It is raining again so I find shelter in a house on Eche’s street, Dolphin estate. Lagos Island, through Obalende, seamlessly blends into Ikoyi, so at the beginning, there is little distinction between the crowdedness of Obalende and the famed upper class of Ikoyi.
The streets of Dolphin, in reflection of the two different worlds within the estate, are named in a peculiar way: the upscale parts are given names of actual places in Lagos that are relatively upscale while the streets, occupied by rows of identical low-cost apartment buildings with middle to low-income residents, are named after rougher areas of Lagos.
These apartment buildings are elevated on what appears to be wooden stakes – much like the way waterfront homes are held above ground with stakes, as if a space was made for water or something else to move through. As you move towards the tail end of this part of Dolphin estate one is forced to board a vehicle or waddle through the flood of water.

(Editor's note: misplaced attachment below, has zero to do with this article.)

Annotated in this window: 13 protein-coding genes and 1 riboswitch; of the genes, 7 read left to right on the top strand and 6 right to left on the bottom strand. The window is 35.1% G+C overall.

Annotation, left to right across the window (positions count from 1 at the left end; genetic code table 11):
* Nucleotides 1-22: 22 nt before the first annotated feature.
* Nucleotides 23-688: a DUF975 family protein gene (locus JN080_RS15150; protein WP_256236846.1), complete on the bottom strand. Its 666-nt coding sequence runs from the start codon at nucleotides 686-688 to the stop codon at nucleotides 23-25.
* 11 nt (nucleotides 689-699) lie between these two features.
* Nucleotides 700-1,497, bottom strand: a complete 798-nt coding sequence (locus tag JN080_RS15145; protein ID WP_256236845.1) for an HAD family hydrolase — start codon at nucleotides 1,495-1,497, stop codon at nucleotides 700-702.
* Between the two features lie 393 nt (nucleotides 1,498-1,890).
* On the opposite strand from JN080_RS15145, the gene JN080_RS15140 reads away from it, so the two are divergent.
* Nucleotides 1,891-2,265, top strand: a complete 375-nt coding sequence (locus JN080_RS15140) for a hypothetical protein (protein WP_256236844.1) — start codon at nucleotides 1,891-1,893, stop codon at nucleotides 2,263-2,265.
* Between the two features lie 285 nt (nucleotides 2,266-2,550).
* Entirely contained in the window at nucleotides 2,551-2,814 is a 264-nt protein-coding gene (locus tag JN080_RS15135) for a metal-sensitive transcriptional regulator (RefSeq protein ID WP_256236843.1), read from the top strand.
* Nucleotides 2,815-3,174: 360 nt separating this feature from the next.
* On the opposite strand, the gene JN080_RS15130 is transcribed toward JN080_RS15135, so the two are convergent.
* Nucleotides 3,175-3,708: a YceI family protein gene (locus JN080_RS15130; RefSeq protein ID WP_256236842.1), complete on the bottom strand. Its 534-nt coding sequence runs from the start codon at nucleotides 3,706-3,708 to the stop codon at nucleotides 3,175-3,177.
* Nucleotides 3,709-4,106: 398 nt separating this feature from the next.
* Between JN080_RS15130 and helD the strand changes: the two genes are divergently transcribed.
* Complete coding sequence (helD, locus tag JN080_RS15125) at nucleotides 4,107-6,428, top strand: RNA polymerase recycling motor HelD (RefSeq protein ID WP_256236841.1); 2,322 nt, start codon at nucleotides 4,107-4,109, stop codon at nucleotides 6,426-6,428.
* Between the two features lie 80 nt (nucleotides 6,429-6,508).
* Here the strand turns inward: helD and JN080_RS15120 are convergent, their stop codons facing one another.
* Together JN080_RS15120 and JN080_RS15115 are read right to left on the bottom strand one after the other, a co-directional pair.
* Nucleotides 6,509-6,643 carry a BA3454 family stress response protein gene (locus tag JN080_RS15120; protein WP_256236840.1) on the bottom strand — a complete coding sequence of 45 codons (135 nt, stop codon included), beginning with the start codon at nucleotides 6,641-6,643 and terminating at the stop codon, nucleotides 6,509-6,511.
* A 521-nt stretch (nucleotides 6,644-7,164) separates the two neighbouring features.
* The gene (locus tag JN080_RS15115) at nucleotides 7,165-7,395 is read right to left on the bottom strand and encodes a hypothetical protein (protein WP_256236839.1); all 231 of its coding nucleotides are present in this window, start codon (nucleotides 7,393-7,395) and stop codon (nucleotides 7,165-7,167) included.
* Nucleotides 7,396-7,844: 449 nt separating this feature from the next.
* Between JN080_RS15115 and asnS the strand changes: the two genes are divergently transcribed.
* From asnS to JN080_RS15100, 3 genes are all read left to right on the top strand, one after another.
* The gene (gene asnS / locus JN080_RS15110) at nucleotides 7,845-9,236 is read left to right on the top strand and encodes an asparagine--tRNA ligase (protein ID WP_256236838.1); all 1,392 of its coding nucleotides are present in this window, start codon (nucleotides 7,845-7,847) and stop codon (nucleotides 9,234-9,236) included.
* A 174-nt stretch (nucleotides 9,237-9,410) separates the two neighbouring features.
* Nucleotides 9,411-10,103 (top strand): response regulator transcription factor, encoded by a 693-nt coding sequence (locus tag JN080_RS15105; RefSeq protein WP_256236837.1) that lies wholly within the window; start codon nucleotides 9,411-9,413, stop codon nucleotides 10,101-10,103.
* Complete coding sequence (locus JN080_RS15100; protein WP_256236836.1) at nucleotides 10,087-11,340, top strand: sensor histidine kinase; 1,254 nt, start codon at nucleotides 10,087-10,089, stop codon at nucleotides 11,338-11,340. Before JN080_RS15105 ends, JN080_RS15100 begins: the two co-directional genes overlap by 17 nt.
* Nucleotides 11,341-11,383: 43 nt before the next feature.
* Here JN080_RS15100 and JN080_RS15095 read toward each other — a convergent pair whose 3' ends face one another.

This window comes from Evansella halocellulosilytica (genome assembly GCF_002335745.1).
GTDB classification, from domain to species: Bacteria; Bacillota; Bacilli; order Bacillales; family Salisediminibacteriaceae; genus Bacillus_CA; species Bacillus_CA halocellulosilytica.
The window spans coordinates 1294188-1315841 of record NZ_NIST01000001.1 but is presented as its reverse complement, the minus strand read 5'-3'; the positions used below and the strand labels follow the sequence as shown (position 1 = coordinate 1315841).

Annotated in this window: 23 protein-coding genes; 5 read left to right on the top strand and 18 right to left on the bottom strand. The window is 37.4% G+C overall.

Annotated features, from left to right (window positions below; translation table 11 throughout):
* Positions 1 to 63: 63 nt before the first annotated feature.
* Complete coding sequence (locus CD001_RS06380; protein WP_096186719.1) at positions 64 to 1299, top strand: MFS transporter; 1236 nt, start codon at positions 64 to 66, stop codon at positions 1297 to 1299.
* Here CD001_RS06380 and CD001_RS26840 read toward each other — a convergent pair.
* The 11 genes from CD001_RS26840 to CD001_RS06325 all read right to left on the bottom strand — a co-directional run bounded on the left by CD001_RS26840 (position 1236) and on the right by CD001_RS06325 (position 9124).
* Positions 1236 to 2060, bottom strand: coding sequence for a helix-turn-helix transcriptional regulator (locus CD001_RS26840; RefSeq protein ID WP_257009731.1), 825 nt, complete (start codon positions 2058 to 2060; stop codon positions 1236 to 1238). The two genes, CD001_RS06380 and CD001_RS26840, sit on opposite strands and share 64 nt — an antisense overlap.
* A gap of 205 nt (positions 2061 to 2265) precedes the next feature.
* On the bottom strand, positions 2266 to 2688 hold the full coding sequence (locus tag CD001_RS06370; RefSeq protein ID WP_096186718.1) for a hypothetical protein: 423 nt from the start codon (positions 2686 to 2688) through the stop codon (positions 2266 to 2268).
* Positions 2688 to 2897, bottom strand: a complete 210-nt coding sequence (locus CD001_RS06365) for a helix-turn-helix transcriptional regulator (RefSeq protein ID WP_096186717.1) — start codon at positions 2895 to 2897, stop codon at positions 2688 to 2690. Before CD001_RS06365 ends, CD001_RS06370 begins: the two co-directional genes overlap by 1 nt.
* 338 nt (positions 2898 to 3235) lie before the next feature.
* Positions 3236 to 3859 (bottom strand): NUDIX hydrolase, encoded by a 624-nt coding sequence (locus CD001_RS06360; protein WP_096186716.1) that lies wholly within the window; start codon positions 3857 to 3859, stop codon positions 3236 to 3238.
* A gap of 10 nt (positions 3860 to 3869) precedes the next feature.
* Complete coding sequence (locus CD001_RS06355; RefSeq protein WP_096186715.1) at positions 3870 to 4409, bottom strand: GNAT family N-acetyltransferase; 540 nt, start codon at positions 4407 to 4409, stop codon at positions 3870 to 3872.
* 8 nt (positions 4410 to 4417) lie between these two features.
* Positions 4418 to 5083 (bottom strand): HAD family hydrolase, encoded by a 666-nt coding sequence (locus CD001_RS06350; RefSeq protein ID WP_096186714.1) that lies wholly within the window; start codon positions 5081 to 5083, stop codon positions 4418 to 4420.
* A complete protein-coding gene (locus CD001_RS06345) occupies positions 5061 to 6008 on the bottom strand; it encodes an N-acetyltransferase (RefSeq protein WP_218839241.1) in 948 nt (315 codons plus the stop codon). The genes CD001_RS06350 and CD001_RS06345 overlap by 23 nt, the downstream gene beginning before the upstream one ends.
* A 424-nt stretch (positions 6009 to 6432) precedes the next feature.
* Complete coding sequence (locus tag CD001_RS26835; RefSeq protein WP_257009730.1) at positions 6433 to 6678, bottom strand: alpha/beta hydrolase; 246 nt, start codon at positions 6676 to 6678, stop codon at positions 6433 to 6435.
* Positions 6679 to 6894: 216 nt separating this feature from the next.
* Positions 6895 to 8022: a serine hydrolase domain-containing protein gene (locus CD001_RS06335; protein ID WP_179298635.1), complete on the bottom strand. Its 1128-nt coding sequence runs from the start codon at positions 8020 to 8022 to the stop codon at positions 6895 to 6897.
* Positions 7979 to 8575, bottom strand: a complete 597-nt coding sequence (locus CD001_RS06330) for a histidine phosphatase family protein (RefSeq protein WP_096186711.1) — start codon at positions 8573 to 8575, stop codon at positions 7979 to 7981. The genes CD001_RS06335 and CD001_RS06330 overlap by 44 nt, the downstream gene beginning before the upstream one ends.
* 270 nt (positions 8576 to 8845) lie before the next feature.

These part of Dolphin, I learnt, was built to accommodate people displaced when Ijeh, an old debilitating part of Ikoyi, deemed an eyesore to the bourgeois eyes of the residents, was demolished in the 1990s.
In the upscale part of Dolphin, you’ll find that most of the one-story duplex buildings here are identical too. They bear markings of homes built late last century. And so, it is a question of whether Dolphin, on its own, is worth the hype or if the price of properties here is influenced by newer, more polished estates – like Osborne, Abacha estates – surrounding Dolphin.
There is a danger in focusing only on the much touted, if not overused, Lagosian stereotype about Ikoyi and money. In that, it perpetuates a certain belief that removes certain people, who live within Ikoyi, beyond the reach of Ikoyi. Still, it is a needed and very truthful assertion that Ikoyi is home to most of Lagos’ super-rich who trace their ancestry to influence and more money.
To support this is the fact that if you Google ‘Ikoyi’ you’ll see ‘Ikoyi money’ as a pop-up suggestion. A veritable proof that a lot of people are Googling Ikoyi and suffixing it with money. The recent discovery of a huge amount of money in a building at Osborne Road adds to the widespread belief of Ikoyi and money.
If Ikoyi is where money goes to sleep, then Victoria Island is where money comes to work.